25 February 2021

Nabors Drilling (Labuan) Corp v Lembaga Perkhidmatan Kewangan Labuan [2020] 12 MLJ 54

In Nabors Drilling (Labuan) Corp v Lembaga Perkhidmatan Kewangan Labuan, the matter before the Federal Court involved the statutory interpretation and construction of statutes.

The Labuan Financial Services Authority (Lembaga Perkhidmatan Kewangan Labuan) (“respondent”), set up under the Labuan Financial Services Authority Act 1996 (“LFSAA”), is empowered to issue guidelines (“Guidelines”) to regulate leasing business transactions in Labuan. The appellant, registered under the Labuan Companies Act 1990 (“LCA”) had licensed leasing transactions with a Malaysian company, NDIL Malaysia Sdn Bhd (“NDIL”), resident in Labuan. When the appellant leased an offshore oil rig drilling platform (“Rig 503”) to NDIL without obtaining the respondent’s prior approval and without payment of the requisite fees as stipulated under the Labuan Financial Services and Securities Regulations 2010 (“Regulations”), it was fined for the transgression.

The appellant filed a judicial review application in the High Court challenging the requirement that the respondent’s approval was needed for the leasing of Rig 503 in view of section 7(6) of the LCA under which the appellant was purportedly not required to notify the respondent about any subsequent leasing transaction if it was already carrying out a licensed activity with the Malaysian resident. The High Court dismissed the judicial review application and the Court of Appeal, in upholding the decision, held that there was nothing ultra vires or unlawful about the requirement for payment of fees to obtain the respondent’s approval for every subsequent leasing transaction. The Court of Appeal also held that:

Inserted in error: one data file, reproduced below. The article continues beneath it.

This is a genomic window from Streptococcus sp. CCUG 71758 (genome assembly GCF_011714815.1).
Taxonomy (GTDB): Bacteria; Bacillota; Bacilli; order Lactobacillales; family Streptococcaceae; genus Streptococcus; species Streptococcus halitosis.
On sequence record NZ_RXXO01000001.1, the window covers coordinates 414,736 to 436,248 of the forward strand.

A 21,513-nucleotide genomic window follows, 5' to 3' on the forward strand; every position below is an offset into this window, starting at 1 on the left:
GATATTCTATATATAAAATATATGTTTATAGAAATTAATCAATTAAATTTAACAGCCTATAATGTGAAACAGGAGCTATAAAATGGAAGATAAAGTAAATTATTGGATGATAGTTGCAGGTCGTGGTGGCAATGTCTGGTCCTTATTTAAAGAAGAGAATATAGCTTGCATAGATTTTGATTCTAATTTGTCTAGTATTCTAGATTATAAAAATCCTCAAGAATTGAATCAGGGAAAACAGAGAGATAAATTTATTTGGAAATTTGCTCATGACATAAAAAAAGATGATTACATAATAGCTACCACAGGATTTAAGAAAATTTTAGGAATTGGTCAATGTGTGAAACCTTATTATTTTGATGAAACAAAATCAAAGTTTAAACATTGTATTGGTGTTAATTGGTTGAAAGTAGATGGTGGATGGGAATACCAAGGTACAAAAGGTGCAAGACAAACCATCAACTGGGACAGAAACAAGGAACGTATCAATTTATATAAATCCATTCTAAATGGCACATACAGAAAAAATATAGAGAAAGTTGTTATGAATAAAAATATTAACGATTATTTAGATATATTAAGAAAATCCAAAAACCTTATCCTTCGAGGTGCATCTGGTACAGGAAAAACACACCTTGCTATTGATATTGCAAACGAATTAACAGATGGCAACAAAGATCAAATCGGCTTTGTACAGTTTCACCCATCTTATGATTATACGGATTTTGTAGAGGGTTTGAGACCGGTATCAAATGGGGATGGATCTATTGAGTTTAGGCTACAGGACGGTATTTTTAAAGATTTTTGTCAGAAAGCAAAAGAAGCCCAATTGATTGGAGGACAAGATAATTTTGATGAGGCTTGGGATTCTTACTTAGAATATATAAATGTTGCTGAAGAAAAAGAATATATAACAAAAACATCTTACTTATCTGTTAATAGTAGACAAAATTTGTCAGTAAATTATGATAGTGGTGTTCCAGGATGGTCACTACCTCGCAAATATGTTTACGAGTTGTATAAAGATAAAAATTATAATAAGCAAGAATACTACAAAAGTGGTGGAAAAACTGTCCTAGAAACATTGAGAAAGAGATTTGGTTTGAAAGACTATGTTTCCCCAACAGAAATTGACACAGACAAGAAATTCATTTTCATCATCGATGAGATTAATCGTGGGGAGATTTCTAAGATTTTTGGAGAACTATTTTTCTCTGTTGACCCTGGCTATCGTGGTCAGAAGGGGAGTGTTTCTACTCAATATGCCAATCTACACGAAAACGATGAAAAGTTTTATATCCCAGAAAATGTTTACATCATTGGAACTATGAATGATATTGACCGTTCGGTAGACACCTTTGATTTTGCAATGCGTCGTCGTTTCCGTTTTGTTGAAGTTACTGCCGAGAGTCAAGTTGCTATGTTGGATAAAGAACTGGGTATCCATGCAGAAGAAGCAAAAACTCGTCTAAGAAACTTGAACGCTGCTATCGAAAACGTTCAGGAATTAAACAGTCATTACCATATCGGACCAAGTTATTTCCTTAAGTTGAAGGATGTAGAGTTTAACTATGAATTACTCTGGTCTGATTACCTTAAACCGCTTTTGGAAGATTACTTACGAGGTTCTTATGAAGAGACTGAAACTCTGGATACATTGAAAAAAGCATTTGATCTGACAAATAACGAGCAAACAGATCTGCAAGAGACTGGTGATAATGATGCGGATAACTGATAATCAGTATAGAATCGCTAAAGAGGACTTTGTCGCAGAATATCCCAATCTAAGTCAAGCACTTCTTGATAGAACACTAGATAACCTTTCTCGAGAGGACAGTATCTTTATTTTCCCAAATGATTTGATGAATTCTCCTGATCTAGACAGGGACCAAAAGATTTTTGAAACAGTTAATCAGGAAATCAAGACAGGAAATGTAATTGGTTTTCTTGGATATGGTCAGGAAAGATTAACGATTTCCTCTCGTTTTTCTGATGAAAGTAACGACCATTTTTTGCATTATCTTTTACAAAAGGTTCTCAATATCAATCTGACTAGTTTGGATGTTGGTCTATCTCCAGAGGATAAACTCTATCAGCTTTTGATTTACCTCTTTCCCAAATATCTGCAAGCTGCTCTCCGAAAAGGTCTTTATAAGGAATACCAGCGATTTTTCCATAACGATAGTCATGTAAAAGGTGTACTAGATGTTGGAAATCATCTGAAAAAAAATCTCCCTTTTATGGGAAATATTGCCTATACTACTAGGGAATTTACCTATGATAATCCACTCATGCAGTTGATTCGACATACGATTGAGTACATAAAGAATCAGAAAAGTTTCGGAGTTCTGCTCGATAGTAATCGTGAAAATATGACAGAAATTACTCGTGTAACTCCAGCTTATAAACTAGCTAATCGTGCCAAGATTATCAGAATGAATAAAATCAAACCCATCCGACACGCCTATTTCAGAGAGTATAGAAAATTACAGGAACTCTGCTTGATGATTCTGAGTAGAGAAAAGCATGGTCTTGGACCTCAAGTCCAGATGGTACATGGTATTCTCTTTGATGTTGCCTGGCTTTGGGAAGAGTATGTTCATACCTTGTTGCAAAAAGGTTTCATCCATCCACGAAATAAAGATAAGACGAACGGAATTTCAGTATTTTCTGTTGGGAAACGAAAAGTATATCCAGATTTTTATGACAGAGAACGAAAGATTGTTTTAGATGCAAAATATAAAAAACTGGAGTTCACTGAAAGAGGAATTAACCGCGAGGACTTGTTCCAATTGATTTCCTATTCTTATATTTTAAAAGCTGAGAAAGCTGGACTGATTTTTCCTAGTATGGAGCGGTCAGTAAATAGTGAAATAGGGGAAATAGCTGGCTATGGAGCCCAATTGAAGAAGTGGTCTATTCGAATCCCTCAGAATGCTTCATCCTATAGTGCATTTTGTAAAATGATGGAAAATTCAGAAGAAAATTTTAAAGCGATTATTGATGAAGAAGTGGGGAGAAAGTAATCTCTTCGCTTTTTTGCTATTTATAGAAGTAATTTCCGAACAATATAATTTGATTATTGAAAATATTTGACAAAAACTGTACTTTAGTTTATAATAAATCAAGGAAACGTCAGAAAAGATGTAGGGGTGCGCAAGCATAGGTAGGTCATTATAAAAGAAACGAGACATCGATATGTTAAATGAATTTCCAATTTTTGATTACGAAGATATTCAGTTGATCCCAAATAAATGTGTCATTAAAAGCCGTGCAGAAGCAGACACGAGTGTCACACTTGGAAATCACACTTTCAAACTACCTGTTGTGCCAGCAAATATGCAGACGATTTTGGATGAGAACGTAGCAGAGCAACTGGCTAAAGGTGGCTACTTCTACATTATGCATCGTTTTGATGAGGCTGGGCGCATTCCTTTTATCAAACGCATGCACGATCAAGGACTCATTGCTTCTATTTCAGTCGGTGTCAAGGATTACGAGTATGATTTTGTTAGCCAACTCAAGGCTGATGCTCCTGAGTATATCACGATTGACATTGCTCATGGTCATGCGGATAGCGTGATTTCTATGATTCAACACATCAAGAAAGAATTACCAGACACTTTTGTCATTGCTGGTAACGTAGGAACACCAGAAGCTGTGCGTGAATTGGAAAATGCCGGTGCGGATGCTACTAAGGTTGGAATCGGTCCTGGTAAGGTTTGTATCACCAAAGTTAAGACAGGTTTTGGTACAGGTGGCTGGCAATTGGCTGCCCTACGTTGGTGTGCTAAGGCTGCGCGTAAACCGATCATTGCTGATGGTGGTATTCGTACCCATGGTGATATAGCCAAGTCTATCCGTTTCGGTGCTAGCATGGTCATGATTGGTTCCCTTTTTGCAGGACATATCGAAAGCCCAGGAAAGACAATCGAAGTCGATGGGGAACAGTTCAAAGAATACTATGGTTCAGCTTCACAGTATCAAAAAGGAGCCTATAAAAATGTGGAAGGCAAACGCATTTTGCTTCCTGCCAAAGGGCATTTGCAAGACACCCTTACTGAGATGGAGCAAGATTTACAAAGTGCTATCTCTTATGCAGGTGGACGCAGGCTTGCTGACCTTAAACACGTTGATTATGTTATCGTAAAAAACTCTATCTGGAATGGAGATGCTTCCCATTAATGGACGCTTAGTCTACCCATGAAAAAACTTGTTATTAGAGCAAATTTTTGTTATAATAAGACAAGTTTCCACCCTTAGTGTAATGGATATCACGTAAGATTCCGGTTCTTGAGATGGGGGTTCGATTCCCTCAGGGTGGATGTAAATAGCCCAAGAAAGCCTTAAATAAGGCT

• Item 8.2 of the Guidelines, which stipulates that all leasing transactions with Malaysian residents are subject to the respondent’s prior approval and payment of requisite fees, was within the respondent’s powers and functions.
  • Section 7(6) of the LCA merely provided generally that for any licensed activity, notification was not required in respect of transactions with a Malaysian resident, but this did not mean approval was not required in respect of any subsequent leasing transaction as per item 8.2 of the Guidelines.
  • In any case, the LFSSA, being a specific legislation providing for the licensing and regulation of financial services and securities in Labuan, prevailed over the LCA with regard to the leasing business carried out by the respondent.

The appellant obtained leave to appeal to the Federal Court against the Court of Appeal’s decision on the question whether the Guidelines, specifically item 8.2, were contrary and ultra vires section 7(6) of the LCA. The Federal Court dismissed the appeal and held:

  • The Guidelines, made under the Regulations to facilitate the exercise of the respondent’s powers to, inter alia, impose conditions when granting a licence or giving its approval, was rightly held by the courts below to have the force of law. The Regulations were not ultra vires section 7(6) of the LCA. 
  • As held by the courts below, section 7 of the LCA was a general provision whereas the Regulations and Guidelines made pursuant to it were specifically enacted to deal with leasing transactions. It was an accepted principle in the construction of statutes that the special or specific provisions of a written law would exclude the operation of the general provisions.